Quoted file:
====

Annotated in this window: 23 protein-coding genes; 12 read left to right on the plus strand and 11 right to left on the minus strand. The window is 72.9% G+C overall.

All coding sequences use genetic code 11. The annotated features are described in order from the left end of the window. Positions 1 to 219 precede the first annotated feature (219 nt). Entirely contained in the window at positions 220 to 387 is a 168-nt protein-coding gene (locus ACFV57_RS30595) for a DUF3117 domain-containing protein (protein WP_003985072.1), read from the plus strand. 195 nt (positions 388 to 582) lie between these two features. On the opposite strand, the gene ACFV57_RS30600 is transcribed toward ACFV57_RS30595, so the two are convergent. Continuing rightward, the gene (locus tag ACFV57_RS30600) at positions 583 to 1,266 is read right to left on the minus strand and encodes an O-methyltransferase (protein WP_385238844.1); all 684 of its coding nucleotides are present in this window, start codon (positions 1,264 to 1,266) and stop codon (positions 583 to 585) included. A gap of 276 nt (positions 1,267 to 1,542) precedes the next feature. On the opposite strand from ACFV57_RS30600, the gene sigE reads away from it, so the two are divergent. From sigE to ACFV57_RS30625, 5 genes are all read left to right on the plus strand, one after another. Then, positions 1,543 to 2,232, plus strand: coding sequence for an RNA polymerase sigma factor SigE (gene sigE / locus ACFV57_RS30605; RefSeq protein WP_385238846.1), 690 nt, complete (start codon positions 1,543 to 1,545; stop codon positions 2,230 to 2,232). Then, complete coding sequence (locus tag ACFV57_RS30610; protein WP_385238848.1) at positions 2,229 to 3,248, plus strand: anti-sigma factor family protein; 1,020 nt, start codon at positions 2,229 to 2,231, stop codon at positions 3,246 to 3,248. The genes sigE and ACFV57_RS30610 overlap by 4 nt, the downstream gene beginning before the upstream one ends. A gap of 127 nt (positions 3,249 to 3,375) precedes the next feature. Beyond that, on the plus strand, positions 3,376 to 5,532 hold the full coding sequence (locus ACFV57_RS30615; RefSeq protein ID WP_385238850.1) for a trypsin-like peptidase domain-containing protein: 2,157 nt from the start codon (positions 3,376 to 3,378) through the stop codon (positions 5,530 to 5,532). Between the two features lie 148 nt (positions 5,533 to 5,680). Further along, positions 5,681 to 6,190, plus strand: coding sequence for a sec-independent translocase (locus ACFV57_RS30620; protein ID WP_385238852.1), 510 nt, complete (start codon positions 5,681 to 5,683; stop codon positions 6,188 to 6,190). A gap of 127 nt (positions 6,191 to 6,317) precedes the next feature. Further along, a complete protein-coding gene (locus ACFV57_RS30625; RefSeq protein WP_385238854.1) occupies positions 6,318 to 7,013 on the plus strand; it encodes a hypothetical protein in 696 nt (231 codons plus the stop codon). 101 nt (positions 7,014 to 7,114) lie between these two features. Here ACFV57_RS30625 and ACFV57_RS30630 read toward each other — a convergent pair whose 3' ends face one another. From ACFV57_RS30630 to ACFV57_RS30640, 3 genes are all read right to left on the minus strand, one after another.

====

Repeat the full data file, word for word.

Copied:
Annotated in this window: 23 protein-coding genes; 12 read left to right on the plus strand and 11 right to left on the minus strand. The window is 72.9% G+C overall.

All coding sequences use genetic code 11. The annotated features are described in order from the left end of the window. Positions 1 to 219 precede the first annotated feature (219 nt). Entirely contained in the window at positions 220 to 387 is a 168-nt protein-coding gene (locus ACFV57_RS30595) for a DUF3117 domain-containing protein (protein WP_003985072.1), read from the plus strand. 195 nt (positions 388 to 582) lie between these two features. On the opposite strand, the gene ACFV57_RS30600 is transcribed toward ACFV57_RS30595, so the two are convergent. Continuing rightward, the gene (locus tag ACFV57_RS30600) at positions 583 to 1,266 is read right to left on the minus strand and encodes an O-methyltransferase (protein WP_385238844.1); all 684 of its coding nucleotides are present in this window, start codon (positions 1,264 to 1,266) and stop codon (positions 583 to 585) included. A gap of 276 nt (positions 1,267 to 1,542) precedes the next feature. On the opposite strand from ACFV57_RS30600, the gene sigE reads away from it, so the two are divergent. From sigE to ACFV57_RS30625, 5 genes are all read left to right on the plus strand, one after another. Then, positions 1,543 to 2,232, plus strand: coding sequence for an RNA polymerase sigma factor SigE (gene sigE / locus ACFV57_RS30605; RefSeq protein WP_385238846.1), 690 nt, complete (start codon positions 1,543 to 1,545; stop codon positions 2,230 to 2,232). Then, complete coding sequence (locus tag ACFV57_RS30610; protein WP_385238848.1) at positions 2,229 to 3,248, plus strand: anti-sigma factor family protein; 1,020 nt, start codon at positions 2,229 to 2,231, stop codon at positions 3,246 to 3,248. The genes sigE and ACFV57_RS30610 overlap by 4 nt, the downstream gene beginning before the upstream one ends. A gap of 127 nt (positions 3,249 to 3,375) precedes the next feature. Beyond that, on the plus strand, positions 3,376 to 5,532 hold the full coding sequence (locus ACFV57_RS30615; RefSeq protein ID WP_385238850.1) for a trypsin-like peptidase domain-containing protein: 2,157 nt from the start codon (positions 3,376 to 3,378) through the stop codon (positions 5,530 to 5,532). Between the two features lie 148 nt (positions 5,533 to 5,680). Further along, positions 5,681 to 6,190, plus strand: coding sequence for a sec-independent translocase (locus ACFV57_RS30620; protein ID WP_385238852.1), 510 nt, complete (start codon positions 5,681 to 5,683; stop codon positions 6,188 to 6,190). A gap of 127 nt (positions 6,191 to 6,317) precedes the next feature. Further along, a complete protein-coding gene (locus ACFV57_RS30625; RefSeq protein WP_385238854.1) occupies positions 6,318 to 7,013 on the plus strand; it encodes a hypothetical protein in 696 nt (231 codons plus the stop codon). 101 nt (positions 7,014 to 7,114) lie between these two features. Here ACFV57_RS30625 and ACFV57_RS30630 read toward each other — a convergent pair whose 3' ends face one another. From ACFV57_RS30630 to ACFV57_RS30640, 3 genes are all read right to left on the minus strand, one after another.